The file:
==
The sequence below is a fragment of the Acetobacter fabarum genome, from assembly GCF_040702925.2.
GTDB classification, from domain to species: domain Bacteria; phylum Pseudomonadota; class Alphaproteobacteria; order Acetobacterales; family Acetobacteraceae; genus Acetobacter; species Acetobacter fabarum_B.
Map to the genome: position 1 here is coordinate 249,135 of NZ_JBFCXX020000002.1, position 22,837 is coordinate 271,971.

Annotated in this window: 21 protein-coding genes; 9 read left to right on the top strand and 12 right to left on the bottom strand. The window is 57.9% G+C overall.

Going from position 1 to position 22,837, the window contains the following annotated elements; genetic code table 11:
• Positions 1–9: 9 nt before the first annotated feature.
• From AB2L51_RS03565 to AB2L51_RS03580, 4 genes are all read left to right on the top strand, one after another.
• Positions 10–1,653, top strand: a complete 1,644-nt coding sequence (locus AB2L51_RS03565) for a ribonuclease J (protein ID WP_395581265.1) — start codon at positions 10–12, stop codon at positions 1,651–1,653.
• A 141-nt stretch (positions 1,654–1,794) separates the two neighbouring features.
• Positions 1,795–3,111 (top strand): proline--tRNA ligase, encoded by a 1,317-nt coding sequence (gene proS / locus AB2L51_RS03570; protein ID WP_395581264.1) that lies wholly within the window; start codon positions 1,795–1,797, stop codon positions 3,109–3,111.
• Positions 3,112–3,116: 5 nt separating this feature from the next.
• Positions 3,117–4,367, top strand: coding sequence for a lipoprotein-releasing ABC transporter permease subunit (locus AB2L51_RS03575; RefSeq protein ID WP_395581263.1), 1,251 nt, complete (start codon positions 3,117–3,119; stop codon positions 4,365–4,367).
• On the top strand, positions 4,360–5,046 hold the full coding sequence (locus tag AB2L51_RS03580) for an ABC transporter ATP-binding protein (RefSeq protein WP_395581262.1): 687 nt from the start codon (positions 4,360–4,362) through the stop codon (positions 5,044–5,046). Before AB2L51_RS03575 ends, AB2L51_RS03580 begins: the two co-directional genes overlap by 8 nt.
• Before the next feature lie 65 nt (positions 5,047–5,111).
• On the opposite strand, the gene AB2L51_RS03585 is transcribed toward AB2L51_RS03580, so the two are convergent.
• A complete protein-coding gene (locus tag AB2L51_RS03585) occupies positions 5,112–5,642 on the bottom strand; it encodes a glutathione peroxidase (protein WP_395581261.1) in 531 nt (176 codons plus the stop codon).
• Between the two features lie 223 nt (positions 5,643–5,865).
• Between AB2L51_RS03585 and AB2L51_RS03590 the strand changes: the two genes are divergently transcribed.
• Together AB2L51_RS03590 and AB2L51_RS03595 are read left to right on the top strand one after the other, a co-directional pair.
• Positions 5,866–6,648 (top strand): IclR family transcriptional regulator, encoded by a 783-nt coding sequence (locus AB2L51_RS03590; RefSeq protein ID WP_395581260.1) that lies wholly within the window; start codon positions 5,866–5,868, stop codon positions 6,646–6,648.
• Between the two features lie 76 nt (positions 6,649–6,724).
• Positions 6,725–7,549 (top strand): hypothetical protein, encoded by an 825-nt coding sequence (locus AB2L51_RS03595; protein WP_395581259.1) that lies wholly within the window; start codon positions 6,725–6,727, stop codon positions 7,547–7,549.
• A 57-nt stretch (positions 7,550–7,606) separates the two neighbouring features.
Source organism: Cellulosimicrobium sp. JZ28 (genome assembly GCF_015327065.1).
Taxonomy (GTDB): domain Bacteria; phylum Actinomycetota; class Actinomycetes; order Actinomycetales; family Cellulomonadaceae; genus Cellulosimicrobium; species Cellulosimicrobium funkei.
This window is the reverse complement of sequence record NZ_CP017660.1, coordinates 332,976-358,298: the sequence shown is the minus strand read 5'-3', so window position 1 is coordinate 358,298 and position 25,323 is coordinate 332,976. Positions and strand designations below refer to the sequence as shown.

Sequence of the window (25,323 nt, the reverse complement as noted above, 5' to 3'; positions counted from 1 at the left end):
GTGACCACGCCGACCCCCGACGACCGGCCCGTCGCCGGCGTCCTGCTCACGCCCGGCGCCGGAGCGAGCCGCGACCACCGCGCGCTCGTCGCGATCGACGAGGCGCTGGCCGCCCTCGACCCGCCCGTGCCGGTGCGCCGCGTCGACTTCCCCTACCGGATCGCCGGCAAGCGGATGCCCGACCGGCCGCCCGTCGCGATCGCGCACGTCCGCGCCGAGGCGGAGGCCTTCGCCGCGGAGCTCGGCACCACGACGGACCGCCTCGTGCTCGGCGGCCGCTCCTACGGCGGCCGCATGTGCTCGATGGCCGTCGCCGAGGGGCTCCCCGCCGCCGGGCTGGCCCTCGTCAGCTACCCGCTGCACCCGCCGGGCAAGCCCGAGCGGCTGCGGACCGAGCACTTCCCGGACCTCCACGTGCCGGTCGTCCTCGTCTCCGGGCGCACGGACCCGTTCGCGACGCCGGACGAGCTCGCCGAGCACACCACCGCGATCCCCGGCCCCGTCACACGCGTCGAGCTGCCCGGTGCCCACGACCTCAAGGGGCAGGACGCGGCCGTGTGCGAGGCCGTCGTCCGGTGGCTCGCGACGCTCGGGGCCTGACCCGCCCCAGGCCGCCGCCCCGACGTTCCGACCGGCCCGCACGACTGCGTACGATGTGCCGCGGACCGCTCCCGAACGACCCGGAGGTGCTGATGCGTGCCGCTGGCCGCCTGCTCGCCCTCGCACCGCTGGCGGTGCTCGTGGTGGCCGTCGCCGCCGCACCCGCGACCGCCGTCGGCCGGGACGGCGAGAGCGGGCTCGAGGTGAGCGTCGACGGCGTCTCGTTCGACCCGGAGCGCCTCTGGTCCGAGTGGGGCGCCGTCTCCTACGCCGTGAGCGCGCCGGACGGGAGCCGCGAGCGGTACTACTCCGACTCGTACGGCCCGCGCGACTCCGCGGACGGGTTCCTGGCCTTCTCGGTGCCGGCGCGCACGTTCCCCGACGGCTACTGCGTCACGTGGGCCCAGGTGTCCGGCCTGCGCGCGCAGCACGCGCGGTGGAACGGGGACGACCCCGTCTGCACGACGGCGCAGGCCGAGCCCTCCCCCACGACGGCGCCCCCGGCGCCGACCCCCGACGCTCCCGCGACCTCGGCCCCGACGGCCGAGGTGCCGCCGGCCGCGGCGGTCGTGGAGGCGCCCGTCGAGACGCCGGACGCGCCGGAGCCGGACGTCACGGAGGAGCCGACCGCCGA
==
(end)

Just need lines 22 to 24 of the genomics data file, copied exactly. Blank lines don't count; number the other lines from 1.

• Positions 6,725–7,549 (top strand): hypothetical protein, encoded by an 825-nt coding sequence (locus AB2L51_RS03595; protein WP_395581259.1) that lies wholly within the window; start codon positions 6,725–6,727, stop codon positions 7,547–7,549.
• A 57-nt stretch (positions 7,550–7,606) separates the two neighbouring features.
Source organism: Cellulosimicrobium sp. JZ28 (genome assembly GCF_015327065.1).